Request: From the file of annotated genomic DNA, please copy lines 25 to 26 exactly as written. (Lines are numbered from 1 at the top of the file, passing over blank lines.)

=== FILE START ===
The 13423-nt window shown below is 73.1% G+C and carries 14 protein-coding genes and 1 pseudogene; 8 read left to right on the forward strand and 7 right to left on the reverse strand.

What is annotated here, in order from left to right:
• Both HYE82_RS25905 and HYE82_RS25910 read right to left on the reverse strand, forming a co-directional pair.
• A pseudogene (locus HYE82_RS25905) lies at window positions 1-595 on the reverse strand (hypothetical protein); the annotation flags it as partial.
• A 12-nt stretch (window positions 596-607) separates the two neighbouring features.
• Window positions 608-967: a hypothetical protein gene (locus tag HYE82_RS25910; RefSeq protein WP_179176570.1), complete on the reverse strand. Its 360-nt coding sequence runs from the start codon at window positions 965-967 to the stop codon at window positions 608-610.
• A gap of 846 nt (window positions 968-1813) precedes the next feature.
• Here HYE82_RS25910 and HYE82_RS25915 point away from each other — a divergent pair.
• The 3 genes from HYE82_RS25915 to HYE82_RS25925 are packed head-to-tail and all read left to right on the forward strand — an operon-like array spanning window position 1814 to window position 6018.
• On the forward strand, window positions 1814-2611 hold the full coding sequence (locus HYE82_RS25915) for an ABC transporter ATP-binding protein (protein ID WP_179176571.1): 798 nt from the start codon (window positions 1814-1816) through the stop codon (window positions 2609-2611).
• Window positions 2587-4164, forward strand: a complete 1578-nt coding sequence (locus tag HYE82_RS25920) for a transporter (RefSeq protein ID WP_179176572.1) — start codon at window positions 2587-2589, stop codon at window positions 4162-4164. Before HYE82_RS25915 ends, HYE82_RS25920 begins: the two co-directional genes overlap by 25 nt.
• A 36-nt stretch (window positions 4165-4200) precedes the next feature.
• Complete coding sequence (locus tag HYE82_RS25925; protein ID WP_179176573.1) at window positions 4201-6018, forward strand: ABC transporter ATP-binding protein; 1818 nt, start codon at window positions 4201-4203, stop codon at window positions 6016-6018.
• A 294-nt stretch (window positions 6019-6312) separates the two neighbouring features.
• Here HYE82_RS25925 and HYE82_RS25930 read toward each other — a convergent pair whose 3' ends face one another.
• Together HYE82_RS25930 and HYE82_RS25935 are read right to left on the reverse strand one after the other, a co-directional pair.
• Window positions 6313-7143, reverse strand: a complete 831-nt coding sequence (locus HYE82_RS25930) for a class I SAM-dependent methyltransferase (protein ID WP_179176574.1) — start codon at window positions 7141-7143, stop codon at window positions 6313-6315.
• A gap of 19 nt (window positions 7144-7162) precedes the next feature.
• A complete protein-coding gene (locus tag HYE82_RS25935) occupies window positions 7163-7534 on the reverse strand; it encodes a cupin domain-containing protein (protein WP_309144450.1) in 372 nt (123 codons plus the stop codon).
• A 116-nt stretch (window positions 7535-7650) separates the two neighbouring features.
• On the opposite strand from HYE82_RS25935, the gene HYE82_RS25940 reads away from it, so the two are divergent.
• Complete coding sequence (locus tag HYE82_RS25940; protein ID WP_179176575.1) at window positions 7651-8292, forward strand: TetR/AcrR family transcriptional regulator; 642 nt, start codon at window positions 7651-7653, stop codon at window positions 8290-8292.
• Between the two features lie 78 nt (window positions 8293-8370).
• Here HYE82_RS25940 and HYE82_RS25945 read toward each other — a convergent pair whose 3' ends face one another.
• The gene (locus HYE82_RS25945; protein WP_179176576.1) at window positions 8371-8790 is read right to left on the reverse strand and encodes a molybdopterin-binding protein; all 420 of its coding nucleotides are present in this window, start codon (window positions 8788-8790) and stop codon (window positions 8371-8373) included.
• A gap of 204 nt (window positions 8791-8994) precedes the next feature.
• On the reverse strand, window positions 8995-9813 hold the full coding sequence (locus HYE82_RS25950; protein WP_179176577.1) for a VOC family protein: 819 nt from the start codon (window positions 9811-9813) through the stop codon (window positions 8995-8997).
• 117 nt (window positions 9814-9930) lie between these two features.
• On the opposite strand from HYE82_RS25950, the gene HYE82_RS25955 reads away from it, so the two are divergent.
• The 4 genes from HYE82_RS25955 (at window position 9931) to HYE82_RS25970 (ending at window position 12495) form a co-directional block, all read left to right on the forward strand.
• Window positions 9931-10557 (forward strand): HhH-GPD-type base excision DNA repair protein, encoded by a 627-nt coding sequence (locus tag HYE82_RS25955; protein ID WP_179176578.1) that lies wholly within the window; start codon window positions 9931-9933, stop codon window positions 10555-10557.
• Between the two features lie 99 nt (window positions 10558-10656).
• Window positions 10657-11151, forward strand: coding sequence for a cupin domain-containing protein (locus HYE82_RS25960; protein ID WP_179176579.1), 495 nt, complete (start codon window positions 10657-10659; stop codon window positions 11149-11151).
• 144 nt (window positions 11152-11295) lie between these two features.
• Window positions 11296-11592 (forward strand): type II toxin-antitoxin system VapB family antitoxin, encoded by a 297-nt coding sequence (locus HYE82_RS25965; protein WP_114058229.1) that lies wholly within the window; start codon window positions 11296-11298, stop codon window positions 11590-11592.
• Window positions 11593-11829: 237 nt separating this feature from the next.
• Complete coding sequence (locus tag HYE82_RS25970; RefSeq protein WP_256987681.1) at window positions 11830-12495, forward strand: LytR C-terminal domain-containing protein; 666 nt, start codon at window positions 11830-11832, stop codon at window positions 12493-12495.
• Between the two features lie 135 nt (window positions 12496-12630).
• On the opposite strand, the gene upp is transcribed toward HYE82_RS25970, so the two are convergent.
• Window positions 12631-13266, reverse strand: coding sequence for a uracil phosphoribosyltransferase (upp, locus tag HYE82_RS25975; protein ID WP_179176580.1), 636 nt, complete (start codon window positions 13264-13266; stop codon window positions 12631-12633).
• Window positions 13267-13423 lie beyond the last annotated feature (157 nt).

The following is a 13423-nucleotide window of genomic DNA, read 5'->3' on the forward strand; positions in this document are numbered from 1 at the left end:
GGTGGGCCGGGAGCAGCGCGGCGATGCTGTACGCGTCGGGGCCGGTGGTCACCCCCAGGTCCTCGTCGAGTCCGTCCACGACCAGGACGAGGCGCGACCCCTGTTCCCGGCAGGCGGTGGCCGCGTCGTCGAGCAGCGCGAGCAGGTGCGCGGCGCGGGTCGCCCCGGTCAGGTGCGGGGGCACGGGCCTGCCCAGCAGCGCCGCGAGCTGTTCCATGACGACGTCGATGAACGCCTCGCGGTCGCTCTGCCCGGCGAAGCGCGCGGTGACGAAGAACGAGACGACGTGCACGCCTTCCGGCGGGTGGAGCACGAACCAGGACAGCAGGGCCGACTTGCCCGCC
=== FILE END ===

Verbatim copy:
• The gene (locus HYE82_RS25945; protein WP_179176576.1) at window positions 8371-8790 is read right to left on the reverse strand and encodes a molybdopterin-binding protein; all 420 of its coding nucleotides are present in this window, start codon (window positions 8788-8790) and stop codon (window positions 8371-8373) included.
• A gap of 204 nt (window positions 8791-8994) precedes the next feature.